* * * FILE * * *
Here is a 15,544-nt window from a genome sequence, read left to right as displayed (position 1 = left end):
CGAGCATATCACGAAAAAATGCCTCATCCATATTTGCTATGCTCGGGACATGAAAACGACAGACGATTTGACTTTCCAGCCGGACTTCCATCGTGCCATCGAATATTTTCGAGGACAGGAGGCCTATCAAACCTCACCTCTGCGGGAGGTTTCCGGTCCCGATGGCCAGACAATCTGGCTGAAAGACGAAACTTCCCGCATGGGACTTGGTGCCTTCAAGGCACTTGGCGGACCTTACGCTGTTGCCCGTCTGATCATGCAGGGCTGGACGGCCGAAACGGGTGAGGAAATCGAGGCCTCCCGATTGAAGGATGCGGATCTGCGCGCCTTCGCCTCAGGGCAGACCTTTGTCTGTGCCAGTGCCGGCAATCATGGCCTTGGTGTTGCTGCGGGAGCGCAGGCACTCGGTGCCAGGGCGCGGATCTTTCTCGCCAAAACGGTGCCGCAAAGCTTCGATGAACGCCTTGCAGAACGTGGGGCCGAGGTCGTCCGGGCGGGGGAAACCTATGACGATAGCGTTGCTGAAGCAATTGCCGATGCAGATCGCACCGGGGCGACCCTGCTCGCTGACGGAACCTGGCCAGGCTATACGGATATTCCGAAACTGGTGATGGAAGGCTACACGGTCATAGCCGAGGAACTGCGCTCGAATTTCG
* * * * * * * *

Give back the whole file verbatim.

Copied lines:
Here is a 15,544-nt window from a genome sequence, read left to right as displayed (position 1 = left end):
CGAGCATATCACGAAAAAATGCCTCATCCATATTTGCTATGCTCGGGACATGAAAACGACAGACGATTTGACTTTCCAGCCGGACTTCCATCGTGCCATCGAATATTTTCGAGGACAGGAGGCCTATCAAACCTCACCTCTGCGGGAGGTTTCCGGTCCCGATGGCCAGACAATCTGGCTGAAAGACGAAACTTCCCGCATGGGACTTGGTGCCTTCAAGGCACTTGGCGGACCTTACGCTGTTGCCCGTCTGATCATGCAGGGCTGGACGGCCGAAACGGGTGAGGAAATCGAGGCCTCCCGATTGAAGGATGCGGATCTGCGCGCCTTCGCCTCAGGGCAGACCTTTGTCTGTGCCAGTGCCGGCAATCATGGCCTTGGTGTTGCTGCGGGAGCGCAGGCACTCGGTGCCAGGGCGCGGATCTTTCTCGCCAAAACGGTGCCGCAAAGCTTCGATGAACGCCTTGCAGAACGTGGGGCCGAGGTCGTCCGGGCGGGGGAAACCTATGACGATAGCGTTGCTGAAGCAATTGCCGATGCAGATCGCACCGGGGCGACCCTGCTCGCTGACGGAACCTGGCCAGGCTATACGGATATTCCGAAACTGGTGATGGAAGGCTACACGGTCATAGCCGAGGAACTGCGCTCGAATTTCG